Women in France, listen up: if you plan to visit the beach in the country of “liberté” and “egalité,” you must be prepared to show some skin.
That’s right–although France’s very secular laws do permit the wearing of headscarves in public, if Muslim women choose to visit the beach in a headscarf while also covering their arms and legs, in many districts they will be issued a fine and ordered to leave the beach, and possibly even be forced to strip off (technically, the bans are specifically directed at the “burkini”–a swimsuit with sleeves and pants with a built-in head covering–but law enforcement officials seem happy to interpret that as applying to any modestly-dressed Muslim woman on the beach).
I have written about the issue of policing Muslim women’s clothing before (in a post entitled Women in Canada can wear what they want [and that includes niqabs]), but I have to say I find this ban on modest dress at the beach even more racist, and even more alarmingly sexist. We’re not talking about forcing a woman to show her face in a public place (which is already law in France and which I personally do not agree with), we are talking about forcing women to show their BODIES. Essentially, if you’re a Muslim woman who doesn’t wish to make her body (or hair) available to the public gaze, you can f*ck right off the beach.
Ostensibly, these new laws see clothing like the burkini as a religious display and a direct provocation of French citizens and their values of secularization (never mind that many of the Muslim women being harassed under these rules ARE French citizens, or that nuns in habits or other Catholic women dressed modestly or wearing crucifixes are not being punished for their displays of Christian faith). I cannot imagine how frightened and angry the people of France must be after recent terror attacks in the country (including in Nice, where a man driving a truck intentionally plowed into a crowd of festival goers and killed 86 people). I can only assume that they see signifiers of the Muslim faith (like headscarves and full-coverage swimming attire) as an affront to the painful losses they have experienced and the threat of terrorism they continue to face.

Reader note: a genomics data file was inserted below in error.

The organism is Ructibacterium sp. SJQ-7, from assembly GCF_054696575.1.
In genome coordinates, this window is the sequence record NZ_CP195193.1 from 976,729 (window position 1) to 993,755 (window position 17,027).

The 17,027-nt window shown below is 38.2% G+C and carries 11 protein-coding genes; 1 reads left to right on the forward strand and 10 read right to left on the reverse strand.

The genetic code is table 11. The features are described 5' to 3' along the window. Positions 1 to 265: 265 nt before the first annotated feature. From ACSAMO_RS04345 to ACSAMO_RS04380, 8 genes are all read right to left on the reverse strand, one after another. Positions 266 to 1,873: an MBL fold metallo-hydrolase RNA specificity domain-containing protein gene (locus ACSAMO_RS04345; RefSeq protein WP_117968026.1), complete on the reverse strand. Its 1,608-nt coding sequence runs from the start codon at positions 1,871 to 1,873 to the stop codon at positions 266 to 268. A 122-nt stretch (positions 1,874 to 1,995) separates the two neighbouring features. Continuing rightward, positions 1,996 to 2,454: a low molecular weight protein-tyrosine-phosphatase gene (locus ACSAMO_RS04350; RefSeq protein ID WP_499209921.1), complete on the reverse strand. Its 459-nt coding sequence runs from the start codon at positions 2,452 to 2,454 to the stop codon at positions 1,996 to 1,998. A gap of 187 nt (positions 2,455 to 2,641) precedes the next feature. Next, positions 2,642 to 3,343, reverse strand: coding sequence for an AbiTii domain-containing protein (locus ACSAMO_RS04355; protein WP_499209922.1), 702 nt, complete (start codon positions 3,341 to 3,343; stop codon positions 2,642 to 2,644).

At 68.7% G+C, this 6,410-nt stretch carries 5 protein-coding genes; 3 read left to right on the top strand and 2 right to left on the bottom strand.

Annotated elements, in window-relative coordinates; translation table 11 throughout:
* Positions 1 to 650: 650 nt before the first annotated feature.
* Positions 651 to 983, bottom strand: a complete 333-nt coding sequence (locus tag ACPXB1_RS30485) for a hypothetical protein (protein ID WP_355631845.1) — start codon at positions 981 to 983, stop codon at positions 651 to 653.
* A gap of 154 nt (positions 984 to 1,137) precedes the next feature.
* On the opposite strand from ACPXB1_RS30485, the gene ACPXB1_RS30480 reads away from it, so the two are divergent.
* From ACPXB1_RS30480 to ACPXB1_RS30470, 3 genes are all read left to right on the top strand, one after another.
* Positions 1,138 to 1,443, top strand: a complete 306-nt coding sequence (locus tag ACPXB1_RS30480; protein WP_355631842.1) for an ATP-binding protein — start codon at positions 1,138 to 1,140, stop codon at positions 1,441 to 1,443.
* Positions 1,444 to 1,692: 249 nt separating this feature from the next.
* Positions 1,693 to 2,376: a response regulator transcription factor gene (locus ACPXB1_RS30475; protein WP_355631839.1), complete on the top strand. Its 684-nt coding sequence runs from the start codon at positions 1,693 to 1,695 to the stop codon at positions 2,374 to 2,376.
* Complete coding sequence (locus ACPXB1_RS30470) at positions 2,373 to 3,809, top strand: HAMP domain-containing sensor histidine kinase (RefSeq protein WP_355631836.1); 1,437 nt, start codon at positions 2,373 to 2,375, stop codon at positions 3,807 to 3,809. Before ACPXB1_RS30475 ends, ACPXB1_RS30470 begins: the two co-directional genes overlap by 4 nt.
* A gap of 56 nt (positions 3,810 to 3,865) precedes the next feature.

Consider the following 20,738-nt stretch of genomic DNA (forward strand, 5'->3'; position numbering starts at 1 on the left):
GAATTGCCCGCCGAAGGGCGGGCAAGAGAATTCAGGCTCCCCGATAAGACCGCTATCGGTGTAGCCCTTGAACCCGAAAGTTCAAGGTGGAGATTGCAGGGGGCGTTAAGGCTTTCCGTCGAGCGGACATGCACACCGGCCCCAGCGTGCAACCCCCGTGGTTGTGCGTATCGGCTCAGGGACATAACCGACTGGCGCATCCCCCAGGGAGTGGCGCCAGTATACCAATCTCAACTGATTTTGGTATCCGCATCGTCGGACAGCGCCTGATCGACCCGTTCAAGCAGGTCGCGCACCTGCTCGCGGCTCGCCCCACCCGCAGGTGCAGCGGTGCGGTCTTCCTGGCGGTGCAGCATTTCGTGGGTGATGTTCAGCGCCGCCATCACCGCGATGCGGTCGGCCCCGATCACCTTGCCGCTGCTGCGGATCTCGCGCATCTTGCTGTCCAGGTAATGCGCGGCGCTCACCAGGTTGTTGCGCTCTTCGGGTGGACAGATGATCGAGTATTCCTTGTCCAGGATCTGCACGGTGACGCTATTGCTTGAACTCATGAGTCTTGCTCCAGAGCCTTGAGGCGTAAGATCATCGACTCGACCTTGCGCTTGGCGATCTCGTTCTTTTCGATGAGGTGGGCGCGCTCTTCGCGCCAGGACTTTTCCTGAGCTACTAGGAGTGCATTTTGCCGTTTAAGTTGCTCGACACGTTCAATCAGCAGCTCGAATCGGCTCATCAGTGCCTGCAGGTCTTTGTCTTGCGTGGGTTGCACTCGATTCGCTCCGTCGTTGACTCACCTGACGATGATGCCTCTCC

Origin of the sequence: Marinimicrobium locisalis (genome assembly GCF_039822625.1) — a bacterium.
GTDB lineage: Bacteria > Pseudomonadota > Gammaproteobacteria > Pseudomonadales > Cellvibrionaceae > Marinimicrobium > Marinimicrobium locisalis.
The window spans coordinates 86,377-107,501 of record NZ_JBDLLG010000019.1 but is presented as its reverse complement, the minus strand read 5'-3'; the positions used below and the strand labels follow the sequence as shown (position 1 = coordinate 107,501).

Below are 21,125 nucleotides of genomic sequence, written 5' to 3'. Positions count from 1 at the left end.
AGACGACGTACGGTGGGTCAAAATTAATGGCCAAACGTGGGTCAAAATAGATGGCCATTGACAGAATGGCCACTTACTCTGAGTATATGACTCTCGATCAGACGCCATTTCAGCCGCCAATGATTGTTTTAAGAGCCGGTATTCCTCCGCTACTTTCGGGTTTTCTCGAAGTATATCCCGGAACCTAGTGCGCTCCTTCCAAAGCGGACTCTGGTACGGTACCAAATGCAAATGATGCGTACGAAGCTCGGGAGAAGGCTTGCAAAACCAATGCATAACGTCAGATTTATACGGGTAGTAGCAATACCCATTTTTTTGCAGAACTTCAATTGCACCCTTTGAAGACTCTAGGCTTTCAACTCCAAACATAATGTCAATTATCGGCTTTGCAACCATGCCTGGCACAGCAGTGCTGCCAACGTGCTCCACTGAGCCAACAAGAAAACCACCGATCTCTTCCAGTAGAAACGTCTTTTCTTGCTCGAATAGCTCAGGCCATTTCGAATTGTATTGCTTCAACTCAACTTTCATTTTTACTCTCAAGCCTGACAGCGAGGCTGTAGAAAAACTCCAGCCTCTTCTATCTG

But there is simply no logical basis for a ban on the burkini: firstly, Muslims (including Muslim women in traditional dress) were also among the victims in Nice. Secondly, the “religious symbols” deemed most offensive to the French public seem to be disproportionately those which are worn by Muslim women, specifically (it’s still totally okay for men to wear full-body wetsuits in the water). Thirdly, to the best of my knowledge, a burkini has NEVER yet been implicated in any terror attack in France or any other country. This is not about safety. This is not about secularism. This is about white people who are afraid and angry being given permission by their local governments to humiliate and ostracize their fellow citizens. And the targets of this hatred are the people who are the easiest to spot and the easiest to scapegoat–Muslim women.
So much for “liberté, égalité, fraternité”. I know that the people of France are hurting, but a democracy that abandons its principles in the face of adversity and new challenges is no democracy at all.